Of the interns, Duboff appears to have been the only one to be listed subsequently as a full member of the CDI staff; and at least a few members of the staff have in turn moved on to employment with the United States Congress. According to the 1978 edition of the authoritative Congressional Staff DirectoxZ, for example, Larry M. Yuspeh was abli-to secure a position as "Financial Analyst" with the Senate Select Committee.on Small Business, while Bruce R. Butterworth was listed as a professional staff employee of the Subcommittee an Government Activities and Transportation of the House Committee an Government Operations. Another past CDI staff employee, Barry R. Schneider, has more recently served as a staff consultant on arms con- trol and military affairs to the influential Members of Congress for Peace Through Law and as a consultant on human rights for the MCPL Education Fund (see Heritage Foundation Institution Analysis No. 1, "Members of Congress for Peace Through Law and Members'of Congress for Peace Through Law Education Fund," April 1977).


The CDI Board of Advisors represents a fairly broad range of in- .volvement from business and the professions, including retired mili- tary personnel. As shown in the March 1979 issue of the Defense Monitor, the current list is as follows (identifying data Ts -also .-EEFinverbatim from the Monitor listing):

* Doris Z. Bato -- Cos Cob, Connecticut

* Arthur 0. Berliis, Jr. -- Captain USNR (Ret.); former Vice-. President, Allen-Hollander Company * Benjamin V. Cohen Former Advisor to President Franklin D. Roosevelt * James R. Compton Pres4dent J. R. Compton Development Company; Board of Trustees, Experiment in International Living

* Colonel James Donovan, USMC (Ret.) -- Author; former publisher, Journal of the Armed Forces

* Charles H. Dyson -- Chairman of the Board, Dyson-Kissner Cor- poration

* Seth M. Glickenhaus -- Investment Broker

* James D. Head President, Strategy Development Company

* Stewart Mott Philanthropist Paul Newman Motion Pictures Jubal Parten Oil Producer & Cattle Rancher, Madison, Texas Lawrence S. Phillips -- President, Phillips-Van Heusen Cor- poration Randolph S. Rasin -- Presideni, The Rasin Corporation, Chicago Dr. Earl C. Ravenal -- Former Director, Asian Division (Systems Analysis), Office of Secretary of Defense John Rockwood -- Publisher, Chicago, Illinois Jonathan F. P. Rose Builder/Environmental Planner \u239\'95 Albert M. Rosenhaus Vice President, J. B. Williams Company \u239\'95 Robert P. Schauss -- Metallurgical Engineer; International Consultant for Industrial Development \u239\'95 Alfred P. Slaner -- Former Presidentf Kayser-Roth Corp. Dr. Herbert Scoville, Jr. --.Former Deputy Director, Central Intelligence Agency Philip A. Straus -- Partner, Neuberger and Berman, Members, New"York Stock Exchange

Susan W. Weyerhaeuser -- New York, New York Harold Willens Chairman of the Board, Factory Equipment Corporation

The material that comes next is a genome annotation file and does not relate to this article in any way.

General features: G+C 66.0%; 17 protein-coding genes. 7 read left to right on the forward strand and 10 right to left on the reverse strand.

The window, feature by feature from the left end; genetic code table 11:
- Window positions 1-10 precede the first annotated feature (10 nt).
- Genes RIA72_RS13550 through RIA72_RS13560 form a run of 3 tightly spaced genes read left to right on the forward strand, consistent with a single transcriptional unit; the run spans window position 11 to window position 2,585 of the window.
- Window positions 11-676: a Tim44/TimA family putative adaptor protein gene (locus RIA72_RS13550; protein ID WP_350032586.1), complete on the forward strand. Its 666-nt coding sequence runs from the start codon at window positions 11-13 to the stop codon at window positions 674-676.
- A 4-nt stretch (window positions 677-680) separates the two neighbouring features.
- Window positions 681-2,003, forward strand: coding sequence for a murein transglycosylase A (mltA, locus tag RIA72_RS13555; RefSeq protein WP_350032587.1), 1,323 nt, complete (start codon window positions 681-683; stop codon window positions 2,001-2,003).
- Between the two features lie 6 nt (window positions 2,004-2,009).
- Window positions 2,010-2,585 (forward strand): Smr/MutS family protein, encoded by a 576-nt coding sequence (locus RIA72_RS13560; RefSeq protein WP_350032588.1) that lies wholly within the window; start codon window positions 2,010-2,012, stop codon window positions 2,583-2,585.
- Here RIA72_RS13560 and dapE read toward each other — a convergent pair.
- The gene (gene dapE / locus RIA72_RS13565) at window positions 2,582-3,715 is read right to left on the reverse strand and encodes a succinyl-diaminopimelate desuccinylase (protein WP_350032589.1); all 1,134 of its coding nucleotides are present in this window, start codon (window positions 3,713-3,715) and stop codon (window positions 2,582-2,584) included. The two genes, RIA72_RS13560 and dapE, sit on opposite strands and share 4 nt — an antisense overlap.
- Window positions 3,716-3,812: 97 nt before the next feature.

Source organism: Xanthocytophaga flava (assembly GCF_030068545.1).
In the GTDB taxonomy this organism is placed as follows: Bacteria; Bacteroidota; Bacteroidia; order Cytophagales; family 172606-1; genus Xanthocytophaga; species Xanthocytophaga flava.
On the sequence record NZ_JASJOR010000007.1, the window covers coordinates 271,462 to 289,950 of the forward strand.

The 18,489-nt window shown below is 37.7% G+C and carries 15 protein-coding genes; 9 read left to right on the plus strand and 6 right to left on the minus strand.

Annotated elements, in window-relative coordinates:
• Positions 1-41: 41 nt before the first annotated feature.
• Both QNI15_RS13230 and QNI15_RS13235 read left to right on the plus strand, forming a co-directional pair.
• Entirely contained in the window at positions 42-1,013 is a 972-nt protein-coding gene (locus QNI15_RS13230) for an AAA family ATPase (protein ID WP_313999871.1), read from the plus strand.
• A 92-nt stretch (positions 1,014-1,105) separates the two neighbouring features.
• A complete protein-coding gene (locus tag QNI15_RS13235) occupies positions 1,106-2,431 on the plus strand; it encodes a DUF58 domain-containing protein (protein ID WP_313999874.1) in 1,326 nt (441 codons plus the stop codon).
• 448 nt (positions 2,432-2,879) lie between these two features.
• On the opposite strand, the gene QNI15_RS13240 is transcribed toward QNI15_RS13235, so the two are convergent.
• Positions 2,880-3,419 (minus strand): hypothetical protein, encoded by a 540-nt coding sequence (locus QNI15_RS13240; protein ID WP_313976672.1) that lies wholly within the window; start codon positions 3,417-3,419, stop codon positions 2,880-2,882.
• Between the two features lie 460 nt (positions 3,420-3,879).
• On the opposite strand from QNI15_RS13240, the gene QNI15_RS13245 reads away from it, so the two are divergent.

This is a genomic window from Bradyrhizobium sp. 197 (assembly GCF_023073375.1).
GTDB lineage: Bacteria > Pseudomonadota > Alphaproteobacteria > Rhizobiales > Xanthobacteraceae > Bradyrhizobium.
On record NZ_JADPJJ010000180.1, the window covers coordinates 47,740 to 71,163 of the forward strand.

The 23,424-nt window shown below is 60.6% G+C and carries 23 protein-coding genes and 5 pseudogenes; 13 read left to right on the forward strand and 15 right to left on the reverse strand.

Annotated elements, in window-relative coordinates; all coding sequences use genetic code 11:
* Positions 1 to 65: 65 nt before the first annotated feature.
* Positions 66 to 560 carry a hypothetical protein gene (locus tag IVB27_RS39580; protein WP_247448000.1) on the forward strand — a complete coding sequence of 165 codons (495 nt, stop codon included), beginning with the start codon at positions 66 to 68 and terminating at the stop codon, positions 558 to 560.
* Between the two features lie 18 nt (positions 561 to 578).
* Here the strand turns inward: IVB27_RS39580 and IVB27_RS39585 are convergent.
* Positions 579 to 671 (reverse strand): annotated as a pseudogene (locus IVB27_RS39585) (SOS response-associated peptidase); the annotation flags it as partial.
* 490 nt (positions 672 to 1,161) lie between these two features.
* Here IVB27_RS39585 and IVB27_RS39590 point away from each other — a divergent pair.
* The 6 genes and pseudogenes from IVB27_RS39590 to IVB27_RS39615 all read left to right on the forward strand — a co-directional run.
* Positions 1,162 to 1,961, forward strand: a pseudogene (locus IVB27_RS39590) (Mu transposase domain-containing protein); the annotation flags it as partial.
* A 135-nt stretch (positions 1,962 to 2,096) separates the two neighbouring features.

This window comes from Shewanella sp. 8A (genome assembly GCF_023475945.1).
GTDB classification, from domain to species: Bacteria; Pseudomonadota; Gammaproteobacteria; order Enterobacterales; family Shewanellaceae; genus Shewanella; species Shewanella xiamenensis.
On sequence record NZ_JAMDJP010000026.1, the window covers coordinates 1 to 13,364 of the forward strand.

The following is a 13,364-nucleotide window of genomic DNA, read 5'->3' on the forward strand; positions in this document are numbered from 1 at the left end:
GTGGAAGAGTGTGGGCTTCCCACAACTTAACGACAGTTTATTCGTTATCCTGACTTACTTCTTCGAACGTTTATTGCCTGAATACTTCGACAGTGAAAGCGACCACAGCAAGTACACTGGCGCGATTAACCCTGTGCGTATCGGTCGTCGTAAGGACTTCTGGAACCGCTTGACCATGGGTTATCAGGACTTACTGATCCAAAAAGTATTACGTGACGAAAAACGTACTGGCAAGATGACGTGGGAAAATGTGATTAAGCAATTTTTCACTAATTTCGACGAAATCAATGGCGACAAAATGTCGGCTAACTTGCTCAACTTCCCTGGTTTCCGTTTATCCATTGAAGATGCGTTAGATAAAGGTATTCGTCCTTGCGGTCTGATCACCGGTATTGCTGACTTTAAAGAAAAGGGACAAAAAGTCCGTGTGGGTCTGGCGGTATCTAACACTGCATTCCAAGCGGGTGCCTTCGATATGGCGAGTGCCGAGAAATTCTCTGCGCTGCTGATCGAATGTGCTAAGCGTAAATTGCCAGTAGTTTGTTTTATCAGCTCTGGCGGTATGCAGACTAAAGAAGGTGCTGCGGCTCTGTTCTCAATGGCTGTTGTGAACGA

Abraham Wilson Attorney, Partner, Kadel, Wilson and Potts, New York, N.Y. Others who have served as members of the advisory board in past years, as listed in available issues of the Defense Monitor, include: * Morris B. Abram, Jr. -- Pembroke College, oxford, England; founder and former President of Studen@ Vote and Harvard Independent

* Marriner S. Eccles Former Chairman of the Federal Reserve Board

* G. Sterling Grumman G. S. Grumman & Associates, Inc., Mem-. bers New York Stock Exchange \u239\'95 Harry Huge Partner, Arnold and Porter; Chairman, Board of Trustees, UMWA Welfare & Retirement Fund

\u239\'95 Dr. Jeremy J. Stone -- Director, Federation of American Scientists

\u239\'95 Paul Warnke -- Former Assistant Secretary of Defense, inter- national Security Affairs


The membership of CDI's advisory board represents an interlocking relationship with several other groups which are of more than passing interest. Stone' 's organization, for example,*has been identified with activities of the Coalition for a New Foreign and Military Policy, probably the most all-inclusive df the so-called "anti-defense lobby" efforts; and it is regularly featured in Coalition publications as a recommended'resource organization. The FAS has also been active in such undertakings as the campaign against the anti-ballistic missile (ABM); the National Campaign to Stop the B-1 Bomber; and the Campaign to Stop Government Spying, now known as the Campaign for Political Rights, a coalition which includes, in addition to various political and church groupso, such organizations as the National Lawyers Guild, National Emergency Civil Liberties Committee, National Committee Against-Repressive Legislatlon, and National Alliance Against Racist and Political Repression, all ot which have been officially identified as fronts for the Communist Party, U.S.A., along with Morton Halperin's Center for National Security Studies, another project of the Fund for Peace. The September 1978 issue of the F.A.S. Public Interest Report lists Halperin as a member of the FAS National Council and Scoville as one of the organization's sponsors.

Scoville is not the only CD1 advisor to'have had experience in government. Newman has recently participated in United Nations delib- erations on disarmament as part of the American delegation appointed by President Carter; and Warnke, who until very recently had served as President Carter's chief arms negotiator as head of the U.S. Arms Control and Disarmament Agency, is now busily engaged in promoting public support for the President's strategic arms limitation (SALT) agreement.